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Institut Sophia Agrobiotech

UMR INRA - Univ. Nice Sophia Antipolis - Cnrs

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Pest Management Science

10 April 2018

2018 John Wiley & Sons, Inc.
© Pest Management Science
Nitrogen and water inputs to tomato plant do not trigger bottom‐up effects on a leafminer parasitoid through host and non‐host exposures

Abstract

BACKGROUND

Bottom‐up and top‐down forces are major components of biological control against pests in an agro‐ecosystem. Understanding the multi‐trophic interactions between plants and secondary consumers would help optimize pest control strategies. We manipulated nitrogen and/or water inputs to tomato plants (Solanum lycopersicum) to test whether these manipulations could trigger bottom‐up effects on the parasitoid Necremnus tutaevia host (Tuta absoluta) and/or non‐host (Bemisia tabaci) exposures, and compared the control efficacy of N. tutae on T. absoluta in the presence and absence of B. tabaci.

RESULTS

The results showed no cascading effects of plant nitrogen and/or water inputs on N. tutaevia either host or non‐host exposure. The bottom‐up force was mitigated by chewing or sap‐feeding insect consumers at the second energy level. By contrast, the top‐down force on T. absoluta from parasitoids was enhanced by an additionally provided non‐host, which could produce alternative food sources extending N. tutae longevity and enhancing the fitness of its offspring.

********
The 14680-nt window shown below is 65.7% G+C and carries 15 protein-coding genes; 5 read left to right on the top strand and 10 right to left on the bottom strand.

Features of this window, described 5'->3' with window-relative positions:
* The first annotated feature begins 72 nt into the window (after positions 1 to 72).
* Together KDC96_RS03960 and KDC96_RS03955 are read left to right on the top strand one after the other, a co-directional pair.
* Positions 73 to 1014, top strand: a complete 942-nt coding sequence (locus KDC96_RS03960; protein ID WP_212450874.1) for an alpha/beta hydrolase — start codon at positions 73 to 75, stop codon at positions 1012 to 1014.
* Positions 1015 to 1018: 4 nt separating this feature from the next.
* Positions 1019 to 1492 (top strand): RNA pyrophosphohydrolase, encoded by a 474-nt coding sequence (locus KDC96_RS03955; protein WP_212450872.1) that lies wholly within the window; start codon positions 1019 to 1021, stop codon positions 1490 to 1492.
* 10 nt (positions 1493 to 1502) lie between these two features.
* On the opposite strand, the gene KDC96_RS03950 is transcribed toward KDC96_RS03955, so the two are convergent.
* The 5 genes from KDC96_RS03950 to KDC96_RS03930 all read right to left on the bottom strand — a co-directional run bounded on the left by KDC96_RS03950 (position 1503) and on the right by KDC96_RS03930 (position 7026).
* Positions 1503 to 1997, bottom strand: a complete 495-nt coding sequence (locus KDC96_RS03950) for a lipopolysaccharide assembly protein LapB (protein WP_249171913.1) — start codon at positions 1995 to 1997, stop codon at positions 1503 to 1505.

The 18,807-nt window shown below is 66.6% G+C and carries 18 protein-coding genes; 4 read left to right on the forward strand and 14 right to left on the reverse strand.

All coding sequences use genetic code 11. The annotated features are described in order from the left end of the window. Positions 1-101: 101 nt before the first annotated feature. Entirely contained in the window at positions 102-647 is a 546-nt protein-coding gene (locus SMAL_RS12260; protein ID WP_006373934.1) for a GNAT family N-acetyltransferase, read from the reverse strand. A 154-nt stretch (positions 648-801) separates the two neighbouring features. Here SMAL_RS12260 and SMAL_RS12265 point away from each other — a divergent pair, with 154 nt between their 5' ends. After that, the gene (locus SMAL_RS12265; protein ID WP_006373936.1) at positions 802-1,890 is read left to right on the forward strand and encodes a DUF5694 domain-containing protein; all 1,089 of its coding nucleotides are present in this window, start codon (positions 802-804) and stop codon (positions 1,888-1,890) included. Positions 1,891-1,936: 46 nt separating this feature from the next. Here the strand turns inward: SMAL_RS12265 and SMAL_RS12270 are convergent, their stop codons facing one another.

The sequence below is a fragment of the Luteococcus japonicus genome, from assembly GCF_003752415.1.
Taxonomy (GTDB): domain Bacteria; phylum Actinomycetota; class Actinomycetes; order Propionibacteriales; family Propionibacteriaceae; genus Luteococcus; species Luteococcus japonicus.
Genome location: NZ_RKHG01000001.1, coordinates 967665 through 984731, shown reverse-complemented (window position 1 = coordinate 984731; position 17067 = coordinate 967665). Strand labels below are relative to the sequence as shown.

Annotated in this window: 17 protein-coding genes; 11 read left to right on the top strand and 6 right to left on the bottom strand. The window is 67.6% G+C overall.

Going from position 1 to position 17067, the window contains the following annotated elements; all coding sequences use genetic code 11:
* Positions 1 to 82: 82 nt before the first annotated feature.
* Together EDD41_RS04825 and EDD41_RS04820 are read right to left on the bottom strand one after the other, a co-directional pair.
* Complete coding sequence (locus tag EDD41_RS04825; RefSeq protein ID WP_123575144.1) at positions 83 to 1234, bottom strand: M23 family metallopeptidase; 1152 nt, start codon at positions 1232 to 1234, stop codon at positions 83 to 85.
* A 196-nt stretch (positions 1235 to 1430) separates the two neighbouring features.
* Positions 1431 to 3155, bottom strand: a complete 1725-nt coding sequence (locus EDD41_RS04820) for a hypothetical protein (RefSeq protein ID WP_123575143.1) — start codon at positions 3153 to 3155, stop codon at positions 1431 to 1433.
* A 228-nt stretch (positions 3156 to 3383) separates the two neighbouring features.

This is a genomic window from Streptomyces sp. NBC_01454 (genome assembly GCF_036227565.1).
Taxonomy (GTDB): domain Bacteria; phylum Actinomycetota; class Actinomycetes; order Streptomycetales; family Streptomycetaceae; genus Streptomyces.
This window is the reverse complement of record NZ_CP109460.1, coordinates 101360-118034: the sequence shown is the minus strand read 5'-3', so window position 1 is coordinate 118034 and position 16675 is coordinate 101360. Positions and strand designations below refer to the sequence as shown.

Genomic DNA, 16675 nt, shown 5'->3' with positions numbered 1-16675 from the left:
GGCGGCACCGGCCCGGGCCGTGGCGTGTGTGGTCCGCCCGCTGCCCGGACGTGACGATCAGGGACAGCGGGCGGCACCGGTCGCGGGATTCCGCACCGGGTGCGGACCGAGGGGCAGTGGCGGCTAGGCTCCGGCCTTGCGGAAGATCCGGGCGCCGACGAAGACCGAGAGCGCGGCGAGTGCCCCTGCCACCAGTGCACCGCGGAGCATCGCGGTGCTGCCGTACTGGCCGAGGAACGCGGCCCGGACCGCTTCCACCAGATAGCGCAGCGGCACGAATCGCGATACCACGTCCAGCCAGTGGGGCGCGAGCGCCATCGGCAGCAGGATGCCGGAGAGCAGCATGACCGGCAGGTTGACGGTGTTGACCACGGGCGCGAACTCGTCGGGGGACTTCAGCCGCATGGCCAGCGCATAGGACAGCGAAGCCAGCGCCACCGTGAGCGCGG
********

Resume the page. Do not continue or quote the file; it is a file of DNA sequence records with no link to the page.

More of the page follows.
CONCLUSION

Our results provided evidence for the combination of bottom‐up and top‐down approaches in tomato integrated pest management programs. © 2017 Society of Chemical Industry

Keywords

integrated pest management, biological, control plant–herbivore interactions, host‐feeding, Necremnus tutae, Tuta absoluta

Dong Yong‐Cheng, Han Peng, Niu Chang‐Ying, Zappalà Lucia, Amiens‐Desneux Edwige, Bearez Philippe, Lavoir Anne‐Violette, Biondi Antonio, and Desneux Nicolas (2017). Nitrogen and water inputs to tomato plant do not trigger bottom‐up effects on a leafminer parasitoid through host and non‐host exposures. Pest Management Science 74, 516–522. DOI: 10.1002/ps.4750

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